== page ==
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    • "The intensity of the infection, which was assumed to be constant, and the annual probability of acquiring HBV infection, which was also assumed to be constant, were both identified as important parameters in another study [16]. With both, the assumption of a constant rate was found to limit the study's ability to infer precise cost-effectiveness results [16].In addition, compliance rates together with the length of efficacy of the vaccine (e.g. 10 years) and efficacy of the treatment were found to impact on the disease part of the economic model [20]. It was further assumed that vaccines do not incur any side effects that required medical care, thus impacting in particular on the treatment costs. "
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    ABSTRACT: Studies evaluating the cost-effectiveness of screening for Hepatitis B Virus (HBV) and Hepatitis C Virus (HCV) are generally heterogeneous in terms of risk groups, settings, screening intervention, outcomes and the economic modelling framework. It is therefore difficult to compare cost-effectiveness results between studies. This systematic review aims to summarise and critically assess existing economic models for HBV and HCV in order to identify the main methodological differences in modelling approaches.
    Full-text · Article · Dec 2015 · PLoS ONE
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    • "Recent estimates suggest that 44 % of people living with CHB in Australia are undiagnosed [3]. Only 5 % of people living with CHB are currently receiving antiviral therapy [7], representing a minority of the estimated 10–25 % who would benefit from treatment891011. Undiagnosed CHB can lead to ongoing transmission, while late diagnosis limits opportunities to prevent progression to HCC or cir- rhosis [4]. "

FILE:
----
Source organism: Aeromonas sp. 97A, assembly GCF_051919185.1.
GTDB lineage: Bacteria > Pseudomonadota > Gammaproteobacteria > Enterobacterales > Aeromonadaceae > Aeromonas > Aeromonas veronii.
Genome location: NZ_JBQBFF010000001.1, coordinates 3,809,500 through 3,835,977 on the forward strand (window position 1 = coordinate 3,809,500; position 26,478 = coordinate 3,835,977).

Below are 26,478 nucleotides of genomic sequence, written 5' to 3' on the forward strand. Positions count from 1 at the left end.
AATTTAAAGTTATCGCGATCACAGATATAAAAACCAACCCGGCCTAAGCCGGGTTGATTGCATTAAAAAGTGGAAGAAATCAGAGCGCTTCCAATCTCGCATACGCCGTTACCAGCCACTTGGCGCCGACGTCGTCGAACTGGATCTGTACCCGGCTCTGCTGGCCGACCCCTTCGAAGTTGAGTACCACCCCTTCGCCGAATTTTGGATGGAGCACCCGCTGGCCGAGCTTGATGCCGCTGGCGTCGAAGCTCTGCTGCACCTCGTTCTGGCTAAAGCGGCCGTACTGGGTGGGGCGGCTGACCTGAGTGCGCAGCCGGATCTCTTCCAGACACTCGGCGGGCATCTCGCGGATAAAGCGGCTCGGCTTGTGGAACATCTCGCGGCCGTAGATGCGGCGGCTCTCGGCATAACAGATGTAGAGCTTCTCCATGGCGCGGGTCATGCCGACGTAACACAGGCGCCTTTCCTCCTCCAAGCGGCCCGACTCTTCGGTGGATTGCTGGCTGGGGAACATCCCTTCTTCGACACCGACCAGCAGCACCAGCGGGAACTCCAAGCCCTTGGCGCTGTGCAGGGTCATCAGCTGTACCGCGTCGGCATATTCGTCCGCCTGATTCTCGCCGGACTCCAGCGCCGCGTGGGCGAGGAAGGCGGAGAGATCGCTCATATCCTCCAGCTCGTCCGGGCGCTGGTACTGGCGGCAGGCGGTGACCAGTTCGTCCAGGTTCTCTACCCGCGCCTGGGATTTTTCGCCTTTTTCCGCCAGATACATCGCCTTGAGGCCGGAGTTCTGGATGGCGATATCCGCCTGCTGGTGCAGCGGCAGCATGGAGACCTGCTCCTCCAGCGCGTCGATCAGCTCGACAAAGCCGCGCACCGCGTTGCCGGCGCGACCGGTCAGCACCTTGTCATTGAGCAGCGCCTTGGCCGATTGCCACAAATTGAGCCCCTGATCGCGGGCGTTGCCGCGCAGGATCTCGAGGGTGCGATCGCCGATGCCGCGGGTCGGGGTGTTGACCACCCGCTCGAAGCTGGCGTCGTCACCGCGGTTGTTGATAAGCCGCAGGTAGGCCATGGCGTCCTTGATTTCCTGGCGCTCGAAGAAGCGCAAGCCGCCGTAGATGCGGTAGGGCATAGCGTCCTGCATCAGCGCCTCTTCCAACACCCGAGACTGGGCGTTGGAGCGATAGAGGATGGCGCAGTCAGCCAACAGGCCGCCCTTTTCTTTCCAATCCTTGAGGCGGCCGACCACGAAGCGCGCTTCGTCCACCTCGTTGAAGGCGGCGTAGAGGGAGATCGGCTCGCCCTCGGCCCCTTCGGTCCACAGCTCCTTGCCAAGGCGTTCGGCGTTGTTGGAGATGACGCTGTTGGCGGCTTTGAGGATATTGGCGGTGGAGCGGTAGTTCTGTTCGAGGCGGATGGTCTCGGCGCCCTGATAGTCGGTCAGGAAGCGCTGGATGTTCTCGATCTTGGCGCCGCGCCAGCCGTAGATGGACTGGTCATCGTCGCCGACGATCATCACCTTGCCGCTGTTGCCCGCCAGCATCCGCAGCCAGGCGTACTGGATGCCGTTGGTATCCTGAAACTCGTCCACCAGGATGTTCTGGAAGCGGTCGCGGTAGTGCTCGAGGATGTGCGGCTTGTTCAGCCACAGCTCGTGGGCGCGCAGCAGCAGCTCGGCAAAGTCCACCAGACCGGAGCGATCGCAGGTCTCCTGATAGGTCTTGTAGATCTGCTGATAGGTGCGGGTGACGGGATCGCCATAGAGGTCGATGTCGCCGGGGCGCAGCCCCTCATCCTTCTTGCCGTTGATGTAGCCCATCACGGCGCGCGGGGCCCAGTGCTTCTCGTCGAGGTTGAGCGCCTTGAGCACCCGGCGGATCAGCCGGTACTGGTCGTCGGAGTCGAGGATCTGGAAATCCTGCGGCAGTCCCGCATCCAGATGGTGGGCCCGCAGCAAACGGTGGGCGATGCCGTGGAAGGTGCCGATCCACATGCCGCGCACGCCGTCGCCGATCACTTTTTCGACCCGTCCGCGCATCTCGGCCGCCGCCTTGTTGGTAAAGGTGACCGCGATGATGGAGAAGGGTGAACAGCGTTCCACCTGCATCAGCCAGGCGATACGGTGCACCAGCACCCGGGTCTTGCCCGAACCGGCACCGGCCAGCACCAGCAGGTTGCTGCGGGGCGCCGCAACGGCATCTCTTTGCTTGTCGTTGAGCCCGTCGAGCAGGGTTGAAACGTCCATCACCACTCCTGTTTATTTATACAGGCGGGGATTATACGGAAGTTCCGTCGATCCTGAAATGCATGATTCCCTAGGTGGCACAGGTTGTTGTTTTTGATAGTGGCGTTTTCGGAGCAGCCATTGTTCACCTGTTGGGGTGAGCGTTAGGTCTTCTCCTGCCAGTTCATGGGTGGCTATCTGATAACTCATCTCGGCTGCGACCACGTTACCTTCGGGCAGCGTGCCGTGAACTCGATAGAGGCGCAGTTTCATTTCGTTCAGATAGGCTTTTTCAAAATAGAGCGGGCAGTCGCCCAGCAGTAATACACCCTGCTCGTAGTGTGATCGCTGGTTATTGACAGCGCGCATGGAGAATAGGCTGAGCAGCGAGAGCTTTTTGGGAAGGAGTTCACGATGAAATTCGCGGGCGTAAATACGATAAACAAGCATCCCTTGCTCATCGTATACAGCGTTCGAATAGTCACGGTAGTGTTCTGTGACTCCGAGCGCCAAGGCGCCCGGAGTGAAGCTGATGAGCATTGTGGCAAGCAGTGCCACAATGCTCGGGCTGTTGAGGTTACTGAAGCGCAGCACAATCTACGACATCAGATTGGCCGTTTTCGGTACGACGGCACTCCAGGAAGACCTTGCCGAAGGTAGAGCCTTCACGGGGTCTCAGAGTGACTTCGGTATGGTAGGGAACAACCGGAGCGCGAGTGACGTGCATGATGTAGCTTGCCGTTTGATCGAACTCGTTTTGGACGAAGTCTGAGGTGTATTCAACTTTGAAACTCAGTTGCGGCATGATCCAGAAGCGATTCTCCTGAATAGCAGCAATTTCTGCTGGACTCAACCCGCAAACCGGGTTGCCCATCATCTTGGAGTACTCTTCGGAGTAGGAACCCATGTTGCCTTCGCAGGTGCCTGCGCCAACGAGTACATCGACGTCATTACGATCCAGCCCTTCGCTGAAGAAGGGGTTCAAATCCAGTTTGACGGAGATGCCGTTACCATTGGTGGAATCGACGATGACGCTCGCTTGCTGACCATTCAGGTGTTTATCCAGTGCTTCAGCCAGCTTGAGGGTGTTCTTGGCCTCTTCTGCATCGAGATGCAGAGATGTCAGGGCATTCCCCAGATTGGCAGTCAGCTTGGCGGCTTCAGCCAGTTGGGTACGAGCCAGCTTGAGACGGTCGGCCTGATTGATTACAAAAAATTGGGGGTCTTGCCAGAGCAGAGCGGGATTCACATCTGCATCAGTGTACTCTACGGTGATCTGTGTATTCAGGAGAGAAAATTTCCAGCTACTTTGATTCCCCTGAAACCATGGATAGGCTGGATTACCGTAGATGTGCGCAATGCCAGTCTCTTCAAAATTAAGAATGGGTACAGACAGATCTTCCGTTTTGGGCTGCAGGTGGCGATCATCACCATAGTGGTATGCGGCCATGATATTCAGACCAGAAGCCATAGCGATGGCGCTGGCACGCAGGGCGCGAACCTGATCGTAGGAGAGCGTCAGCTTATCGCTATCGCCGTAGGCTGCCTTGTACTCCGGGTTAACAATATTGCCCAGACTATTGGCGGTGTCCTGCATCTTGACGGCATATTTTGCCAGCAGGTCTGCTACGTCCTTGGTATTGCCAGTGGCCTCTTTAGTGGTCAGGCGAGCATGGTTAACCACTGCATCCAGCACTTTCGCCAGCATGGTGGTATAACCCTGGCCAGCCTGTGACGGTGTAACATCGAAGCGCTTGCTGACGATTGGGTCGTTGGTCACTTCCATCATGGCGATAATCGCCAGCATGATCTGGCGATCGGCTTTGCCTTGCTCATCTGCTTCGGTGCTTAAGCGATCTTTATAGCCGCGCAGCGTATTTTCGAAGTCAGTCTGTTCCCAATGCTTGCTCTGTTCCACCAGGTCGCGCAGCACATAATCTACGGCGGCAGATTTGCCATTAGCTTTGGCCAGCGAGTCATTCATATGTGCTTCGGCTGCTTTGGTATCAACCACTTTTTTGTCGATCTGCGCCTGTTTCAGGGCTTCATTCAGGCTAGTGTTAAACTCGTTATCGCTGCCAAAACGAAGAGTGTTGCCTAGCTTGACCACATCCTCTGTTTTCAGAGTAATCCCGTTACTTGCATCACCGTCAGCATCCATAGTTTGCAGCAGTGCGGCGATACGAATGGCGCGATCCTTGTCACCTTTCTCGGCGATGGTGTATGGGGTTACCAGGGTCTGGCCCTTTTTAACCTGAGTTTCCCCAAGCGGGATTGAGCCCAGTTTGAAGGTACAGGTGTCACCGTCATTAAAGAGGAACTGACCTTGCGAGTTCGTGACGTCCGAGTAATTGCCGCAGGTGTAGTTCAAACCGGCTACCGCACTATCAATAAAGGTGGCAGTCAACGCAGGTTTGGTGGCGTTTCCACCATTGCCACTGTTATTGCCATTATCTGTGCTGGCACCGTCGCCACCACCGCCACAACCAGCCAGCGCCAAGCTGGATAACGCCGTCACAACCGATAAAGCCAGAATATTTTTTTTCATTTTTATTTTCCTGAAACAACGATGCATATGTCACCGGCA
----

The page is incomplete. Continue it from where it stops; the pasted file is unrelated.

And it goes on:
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    ABSTRACT: Background It is estimated that over 40 % of the 218,000 people with chronic hepatitis B (CHB) in Australia in 2011 are undiagnosed. A disproportionate number of those with undiagnosed infection were born in the Asia-Pacific region. Undiagnosed CHB can lead to ongoing transmission and late diagnosis limits opportunities to prevent progression to hepatocellular carcinoma (HCC) and cirrhosis. Strategies are needed to increase testing for hepatitis B virus (HBV) (including culturally and linguistically diverse communities, Aboriginal and/or Torres Strait Islander (Indigenous) people and people who inject drugs). General practitioners (GPs) have a vital role in increasing HBV testing and the timely diagnosis CHB. This paper describes the impact of a GP-based screening intervention to improve CHB diagnosis among priority populations in Melbourne, Australia. Methods A non-randomised, pre-post intervention study was conducted between 2012 and 2013 with three general practices in Melbourne, Australia. Using clinic electronic health records three priority populations known to be at increased CHB risk in Australia (1: Asian-born patients or patients of Asian ethnicity living in Australia; 2: Indigenous people; or 3): people with a history of injecting drugs were identified and their HBV status recorded. A random sample were then invited to attend their GP for HBV testing and/or vaccination. Baseline and follow-up electronic data collection identified patients that subsequently had a consultation and HBV screening test and/or vaccination. Results From a total of 33,297 active patients, 2674 (8 %) were identified as a priority population at baseline; 2275 (85.1 %) of these patients had unknown HBV status from which 338 (14.0 %) were randomly sampled. One-fifth (n = 73, 21.6 %) of sampled patients subsequently had a GP consultation during the study period; only four people (5.5 %) were subsequently tested for HBV (CHB detected in n = 1) and none were vaccinated against HBV. Conclusion CHB infection is an important long-term health issue in Australia and strategies to increase appropriate and timely testing are required. The study was effective at identifying whether Asian-born patients and patients of Asian had been tested or vaccinated for HBV; however the intervention was not effective at increasing HBV testing.